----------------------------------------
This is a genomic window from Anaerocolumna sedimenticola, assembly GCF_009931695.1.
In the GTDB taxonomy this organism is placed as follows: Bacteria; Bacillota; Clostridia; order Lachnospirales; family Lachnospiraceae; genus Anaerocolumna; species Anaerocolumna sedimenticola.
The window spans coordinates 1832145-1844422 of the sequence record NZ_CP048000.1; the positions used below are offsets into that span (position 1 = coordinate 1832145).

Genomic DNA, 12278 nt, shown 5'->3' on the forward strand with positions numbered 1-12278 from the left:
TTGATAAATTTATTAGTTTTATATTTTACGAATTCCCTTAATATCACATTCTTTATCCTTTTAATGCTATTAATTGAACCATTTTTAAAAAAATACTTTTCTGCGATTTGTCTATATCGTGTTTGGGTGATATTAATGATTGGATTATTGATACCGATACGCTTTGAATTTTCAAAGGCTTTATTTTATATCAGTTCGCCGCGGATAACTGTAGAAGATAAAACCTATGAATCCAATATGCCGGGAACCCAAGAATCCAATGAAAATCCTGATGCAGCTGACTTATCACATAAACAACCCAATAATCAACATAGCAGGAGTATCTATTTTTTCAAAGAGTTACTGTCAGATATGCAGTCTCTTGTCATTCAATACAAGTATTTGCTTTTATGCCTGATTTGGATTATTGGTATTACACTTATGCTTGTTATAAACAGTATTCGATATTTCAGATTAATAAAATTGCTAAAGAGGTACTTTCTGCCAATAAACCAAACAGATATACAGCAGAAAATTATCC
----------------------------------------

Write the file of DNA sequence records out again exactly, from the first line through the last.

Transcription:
This is a genomic window from Anaerocolumna sedimenticola, assembly GCF_009931695.1.
In the GTDB taxonomy this organism is placed as follows: Bacteria; Bacillota; Clostridia; order Lachnospirales; family Lachnospiraceae; genus Anaerocolumna; species Anaerocolumna sedimenticola.
The window spans coordinates 1832145-1844422 of the sequence record NZ_CP048000.1; the positions used below are offsets into that span (position 1 = coordinate 1832145).

Genomic DNA, 12278 nt, shown 5'->3' on the forward strand with positions numbered 1-12278 from the left:
TTGATAAATTTATTAGTTTTATATTTTACGAATTCCCTTAATATCACATTCTTTATCCTTTTAATGCTATTAATTGAACCATTTTTAAAAAAATACTTTTCTGCGATTTGTCTATATCGTGTTTGGGTGATATTAATGATTGGATTATTGATACCGATACGCTTTGAATTTTCAAAGGCTTTATTTTATATCAGTTCGCCGCGGATAACTGTAGAAGATAAAACCTATGAATCCAATATGCCGGGAACCCAAGAATCCAATGAAAATCCTGATGCAGCTGACTTATCACATAAACAACCCAATAATCAACATAGCAGGAGTATCTATTTTTTCAAAGAGTTACTGTCAGATATGCAGTCTCTTGTCATTCAATACAAGTATTTGCTTTTATGCCTGATTTGGATTATTGGTATTACACTTATGCTTGTTATAAACAGTATTCGATATTTCAGATTAATAAAATTGCTAAAGAGGTACTTTCTGCCAATAAACCAAACAGATATACAGCAGAAAATTATCC